The outbuilding is located in the vicinity of the palace, east of its front façade; it was built on a floor plan resembling the letter "L" in shape. Its body is composed of several cuboids, crowned with a multi-hipped roof, and embellished with a three-sided avant-corps to the south. The multi-storey building with basement underneath some of its sections was built of brick and its roof was clad with roof tiles. The façade include no decorations and are pieced by rectangular windows arranged in bands.

The shrine is situated on the east side of the avenue leading to the palace. It was built of brick on a rectangular floor plan with a niche as a one-storey structure topped with a stepped gable. The front façade is adorned with a recess with a pointed-arch portal with sculpted splayed window reveals with three engaged columns; the stepped gable is decorated with pinnacles and surmounted by a stone cross. Inside the shrine, there is a statue of the Virgin Mary of the Immaculate Conception on a socle, bearing the engraved date "1884".

The forge ruins are located opposite the east entrance gate to the palace complex, with the front façade facing the west at the roadside. The forge was built of brick on an irregular plan, consisting of a rectangular main body and small parts to the east and south, as a multi-storey building, probably with basement underneath some of its parts. It has survived in the form of ruins, without roofs, ceilings and joinery, with traces of the old decorations in the form of remnants of cornices and window surrounds.

Stables are located in the former farmyard, on the east side of the access avenue leading to the complex, parallel to it. They were built of brick on a floor plan in the shape of an elongated rectangle. The cuboidal one-storey body is covered with a gable roof clad with ceramic roof tiles. The longer façades are multi-axial and pierced by small windows in the upper part and passage gates; the shorter ones are devoid of decorations. The interior is characterised by interesting vaults in the southern part of the building, so-called Czech copes supported by masonry piers.

The obelisk is located in the south-western part of the park. It was built as a commemoration of the 150th anniversary of the battle of Vienna similarly as the inscription as the front of the sandstone cuboid set on a profiled socle.

The cellar is located in the south-west part of the park, under a mound planted with limes. It is made of brick and consists of a chamber covered with a cupola and a corridor topped with a segmental vault. It is decorated with an entrance portal surmounted by a triangular gable and volutes.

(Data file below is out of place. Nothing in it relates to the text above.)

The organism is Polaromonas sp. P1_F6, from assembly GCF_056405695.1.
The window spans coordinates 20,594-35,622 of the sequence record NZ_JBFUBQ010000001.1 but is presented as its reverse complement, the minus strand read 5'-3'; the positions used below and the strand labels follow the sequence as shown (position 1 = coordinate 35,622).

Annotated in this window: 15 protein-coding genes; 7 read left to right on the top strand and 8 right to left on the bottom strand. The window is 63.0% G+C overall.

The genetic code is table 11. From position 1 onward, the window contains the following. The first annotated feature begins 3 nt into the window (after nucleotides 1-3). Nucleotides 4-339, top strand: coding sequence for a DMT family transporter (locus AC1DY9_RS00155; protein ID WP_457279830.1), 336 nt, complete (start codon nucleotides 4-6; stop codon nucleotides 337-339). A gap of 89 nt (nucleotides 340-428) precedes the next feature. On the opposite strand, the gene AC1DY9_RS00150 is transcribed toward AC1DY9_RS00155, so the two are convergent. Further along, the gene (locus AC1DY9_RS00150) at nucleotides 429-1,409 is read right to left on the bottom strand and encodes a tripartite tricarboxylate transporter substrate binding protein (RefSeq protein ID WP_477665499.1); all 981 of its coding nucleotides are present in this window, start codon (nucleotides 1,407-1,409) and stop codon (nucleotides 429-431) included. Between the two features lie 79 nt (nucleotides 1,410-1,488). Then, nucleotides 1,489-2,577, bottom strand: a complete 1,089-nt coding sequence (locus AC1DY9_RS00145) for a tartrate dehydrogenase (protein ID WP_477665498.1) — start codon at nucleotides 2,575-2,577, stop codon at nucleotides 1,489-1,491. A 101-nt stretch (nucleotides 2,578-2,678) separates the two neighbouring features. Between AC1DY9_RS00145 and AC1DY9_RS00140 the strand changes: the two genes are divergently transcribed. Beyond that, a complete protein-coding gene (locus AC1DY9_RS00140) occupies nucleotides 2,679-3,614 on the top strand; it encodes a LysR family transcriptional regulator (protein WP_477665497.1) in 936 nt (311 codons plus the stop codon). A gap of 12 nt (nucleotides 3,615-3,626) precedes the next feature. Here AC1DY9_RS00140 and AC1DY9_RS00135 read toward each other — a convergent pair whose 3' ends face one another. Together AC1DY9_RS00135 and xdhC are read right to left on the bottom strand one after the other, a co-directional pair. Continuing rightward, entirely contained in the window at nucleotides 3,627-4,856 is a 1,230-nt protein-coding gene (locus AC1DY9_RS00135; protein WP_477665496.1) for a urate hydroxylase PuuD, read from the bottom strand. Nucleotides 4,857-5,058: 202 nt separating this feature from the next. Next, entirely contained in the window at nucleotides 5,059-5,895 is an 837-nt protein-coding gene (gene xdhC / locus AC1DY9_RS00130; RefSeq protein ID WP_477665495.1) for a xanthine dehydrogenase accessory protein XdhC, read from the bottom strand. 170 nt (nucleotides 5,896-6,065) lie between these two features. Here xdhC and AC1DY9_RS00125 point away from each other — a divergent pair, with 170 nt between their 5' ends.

The park features a single-axial layout extending over two terraces of the San valley. After alterations made in the 19th century, it is of a landscape nature; however, its layout includes clearly discernible traces of the old geometrical layouts. The area of the park is covered with old trees and many native and foreign trees.

The buildings and the park are open to visitors. They are used as a conference centre with a hotel.

compiled by Barbara Potera, Regional Branch of the National Heritage Board of Poland in Rzeszów, 15-10-2014.


  • Polakowski S. Pozostałości założeń dworskich województwa podkarpackiego, Krosno 2012, pp. 118, 119
  • Libicki P., Dwory i pałace wiejskie w Małopolsce i na Podkarpaciu, Poznań 2012, pp. 506-509
  • Piorecki J., Ogrody i parki województwa przemyskiego, Rzeszów 1989, pp. 153-155
  • Karty ewidencyjne zabytków architektury i budownictwa, tzw. białe, regarding the: palace, outbuilding, shrine, stable, cellar, author: T. Piekarz, 2001, 2002, Archives of the Office for the Protection of Monuments in Przemyśl
  • Record sheet of monument of architecture, so-called white sheet, regarding the forge ruins, author: I. Zając, 1997, Archives of the Office for the Protection of Monuments in Przemyśl

General information

  • Type: palace
  • Chronology: l.70. XVII w.
  • Form of protection: register of monuments
  • Address: Wysocko
  • Location: Voivodeship podkarpackie, district jarosławski, commune Laszki
  • Source: National Heritage Board of Poland